Presentation is loading. Please wait.

Presentation is loading. Please wait.

Copyright © by Holt, Rinehart and Winston. All rights reserved. ResourcesChapter menu Chapter 9 Table of Contents Stoichiometry Section 1 Introduction.

Similar presentations


Presentation on theme: "Copyright © by Holt, Rinehart and Winston. All rights reserved. ResourcesChapter menu Chapter 9 Table of Contents Stoichiometry Section 1 Introduction."— Presentation transcript:

1 Copyright © by Holt, Rinehart and Winston. All rights reserved. ResourcesChapter menu Chapter 9 Table of Contents Stoichiometry Section 1 Introduction to Stoichiometry Section 2 Ideal Stoichiometric Calculations Section 3 Limiting Reactants and Percentage Yield

2 Copyright © by Holt, Rinehart and Winston. All rights reserved. ResourcesChapter menu Chapter 9 Section 1 Introduction to Stoichiometry Stoichiometry Definition Composition stoichiometry deals with the mass relationships of elements in compounds. Reaction stoichiometry involves the mass relationships between reactants and products in a chemical reaction.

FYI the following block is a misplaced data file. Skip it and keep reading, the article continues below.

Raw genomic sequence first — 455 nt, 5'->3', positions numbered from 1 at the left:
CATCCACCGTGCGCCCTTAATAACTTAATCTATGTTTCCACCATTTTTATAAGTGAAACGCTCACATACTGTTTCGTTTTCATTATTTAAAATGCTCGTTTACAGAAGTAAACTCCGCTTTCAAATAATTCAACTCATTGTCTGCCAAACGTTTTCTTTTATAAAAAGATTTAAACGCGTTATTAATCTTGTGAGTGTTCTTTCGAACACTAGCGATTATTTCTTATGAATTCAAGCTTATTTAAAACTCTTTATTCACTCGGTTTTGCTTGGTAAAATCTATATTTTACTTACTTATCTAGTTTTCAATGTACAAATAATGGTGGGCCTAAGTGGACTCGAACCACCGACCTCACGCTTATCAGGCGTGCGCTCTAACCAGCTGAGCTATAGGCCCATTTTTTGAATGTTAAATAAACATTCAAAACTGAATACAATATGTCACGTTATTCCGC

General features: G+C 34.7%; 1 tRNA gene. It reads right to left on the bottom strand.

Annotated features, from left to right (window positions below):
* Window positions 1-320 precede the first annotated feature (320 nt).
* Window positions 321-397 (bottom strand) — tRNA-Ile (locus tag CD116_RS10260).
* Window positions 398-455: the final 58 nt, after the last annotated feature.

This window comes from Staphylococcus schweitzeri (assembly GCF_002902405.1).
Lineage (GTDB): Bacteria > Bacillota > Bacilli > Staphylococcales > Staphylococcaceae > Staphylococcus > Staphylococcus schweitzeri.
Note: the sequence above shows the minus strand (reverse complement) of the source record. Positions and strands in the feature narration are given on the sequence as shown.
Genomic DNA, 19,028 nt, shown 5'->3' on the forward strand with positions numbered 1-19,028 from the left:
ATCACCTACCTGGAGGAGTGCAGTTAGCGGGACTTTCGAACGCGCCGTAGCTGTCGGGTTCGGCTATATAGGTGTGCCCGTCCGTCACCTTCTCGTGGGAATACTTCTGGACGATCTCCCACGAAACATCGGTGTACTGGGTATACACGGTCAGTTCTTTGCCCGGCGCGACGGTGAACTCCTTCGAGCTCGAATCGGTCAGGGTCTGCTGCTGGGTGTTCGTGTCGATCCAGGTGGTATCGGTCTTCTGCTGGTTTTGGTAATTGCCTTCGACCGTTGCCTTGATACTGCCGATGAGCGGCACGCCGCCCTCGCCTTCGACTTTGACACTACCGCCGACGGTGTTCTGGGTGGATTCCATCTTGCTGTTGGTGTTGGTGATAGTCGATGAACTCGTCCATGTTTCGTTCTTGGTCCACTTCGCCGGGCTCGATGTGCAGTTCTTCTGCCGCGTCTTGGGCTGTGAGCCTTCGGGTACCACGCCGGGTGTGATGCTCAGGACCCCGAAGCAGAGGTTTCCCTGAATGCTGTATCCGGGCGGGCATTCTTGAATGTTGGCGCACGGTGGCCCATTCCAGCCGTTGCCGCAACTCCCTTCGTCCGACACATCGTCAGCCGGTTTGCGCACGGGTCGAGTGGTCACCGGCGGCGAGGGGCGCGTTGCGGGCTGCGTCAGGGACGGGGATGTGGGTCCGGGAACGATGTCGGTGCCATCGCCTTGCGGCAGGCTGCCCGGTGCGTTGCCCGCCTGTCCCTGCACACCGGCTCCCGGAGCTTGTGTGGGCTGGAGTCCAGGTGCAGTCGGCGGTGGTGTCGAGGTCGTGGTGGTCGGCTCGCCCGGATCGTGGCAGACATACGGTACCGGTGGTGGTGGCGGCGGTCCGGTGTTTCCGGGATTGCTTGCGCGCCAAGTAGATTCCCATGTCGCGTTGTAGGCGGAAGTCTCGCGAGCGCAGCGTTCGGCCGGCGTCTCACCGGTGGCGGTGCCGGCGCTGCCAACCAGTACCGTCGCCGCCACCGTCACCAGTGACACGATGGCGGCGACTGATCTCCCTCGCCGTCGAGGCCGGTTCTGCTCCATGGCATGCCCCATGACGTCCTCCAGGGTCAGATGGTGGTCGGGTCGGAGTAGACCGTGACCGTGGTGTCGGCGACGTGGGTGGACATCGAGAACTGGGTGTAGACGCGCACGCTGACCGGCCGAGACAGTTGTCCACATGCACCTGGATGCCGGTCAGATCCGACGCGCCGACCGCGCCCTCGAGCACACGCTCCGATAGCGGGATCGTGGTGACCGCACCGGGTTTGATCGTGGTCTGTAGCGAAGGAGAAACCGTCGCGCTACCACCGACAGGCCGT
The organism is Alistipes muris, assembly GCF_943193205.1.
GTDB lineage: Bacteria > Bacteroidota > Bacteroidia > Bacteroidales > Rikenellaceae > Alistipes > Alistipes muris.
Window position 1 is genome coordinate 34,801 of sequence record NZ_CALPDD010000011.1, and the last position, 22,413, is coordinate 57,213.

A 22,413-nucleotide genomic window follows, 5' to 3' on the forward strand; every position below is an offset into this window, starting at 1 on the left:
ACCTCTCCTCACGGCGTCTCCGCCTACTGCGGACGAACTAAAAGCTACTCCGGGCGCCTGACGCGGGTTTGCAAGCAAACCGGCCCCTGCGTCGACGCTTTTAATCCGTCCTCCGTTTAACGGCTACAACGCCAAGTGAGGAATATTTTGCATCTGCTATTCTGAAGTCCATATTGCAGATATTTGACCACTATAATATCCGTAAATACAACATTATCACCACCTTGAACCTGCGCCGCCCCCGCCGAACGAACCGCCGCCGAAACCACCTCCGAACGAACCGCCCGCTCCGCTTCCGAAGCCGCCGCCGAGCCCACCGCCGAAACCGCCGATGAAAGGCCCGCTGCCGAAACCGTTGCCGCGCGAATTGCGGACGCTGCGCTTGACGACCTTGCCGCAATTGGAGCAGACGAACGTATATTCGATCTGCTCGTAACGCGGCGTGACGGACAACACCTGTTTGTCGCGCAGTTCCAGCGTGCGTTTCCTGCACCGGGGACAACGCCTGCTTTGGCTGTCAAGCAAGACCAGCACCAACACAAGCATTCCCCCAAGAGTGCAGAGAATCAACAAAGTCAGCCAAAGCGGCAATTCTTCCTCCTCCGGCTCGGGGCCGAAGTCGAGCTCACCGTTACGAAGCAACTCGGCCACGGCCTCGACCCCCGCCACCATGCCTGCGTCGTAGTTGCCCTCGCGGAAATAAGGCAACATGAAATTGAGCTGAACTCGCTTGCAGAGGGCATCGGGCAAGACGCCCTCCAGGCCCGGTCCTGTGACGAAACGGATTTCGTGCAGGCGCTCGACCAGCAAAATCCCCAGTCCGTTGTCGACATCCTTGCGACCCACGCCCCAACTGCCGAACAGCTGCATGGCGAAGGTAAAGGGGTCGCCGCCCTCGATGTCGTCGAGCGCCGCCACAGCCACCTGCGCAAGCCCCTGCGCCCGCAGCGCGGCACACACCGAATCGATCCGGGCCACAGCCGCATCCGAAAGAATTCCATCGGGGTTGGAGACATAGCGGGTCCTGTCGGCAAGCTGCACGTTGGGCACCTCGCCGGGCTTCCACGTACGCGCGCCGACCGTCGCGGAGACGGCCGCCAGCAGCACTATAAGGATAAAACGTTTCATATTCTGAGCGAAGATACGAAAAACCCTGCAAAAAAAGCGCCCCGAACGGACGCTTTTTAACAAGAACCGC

3 Copyright © by Holt, Rinehart and Winston. All rights reserved. ResourcesChapter menu Chapter 9 Problem Type 2: Given is an amount in moles and unknown is a mass Amount of given substance (mol) Problem Type 1: Given and unknown quantities are amounts in moles. Amount of given substance (mol) Reaction Stoichiometry Problems Section 1 Introduction to Stoichiometry Amount of unknown substance (mol) Mass of unknown substance (g) Amount of unknown substance (mol)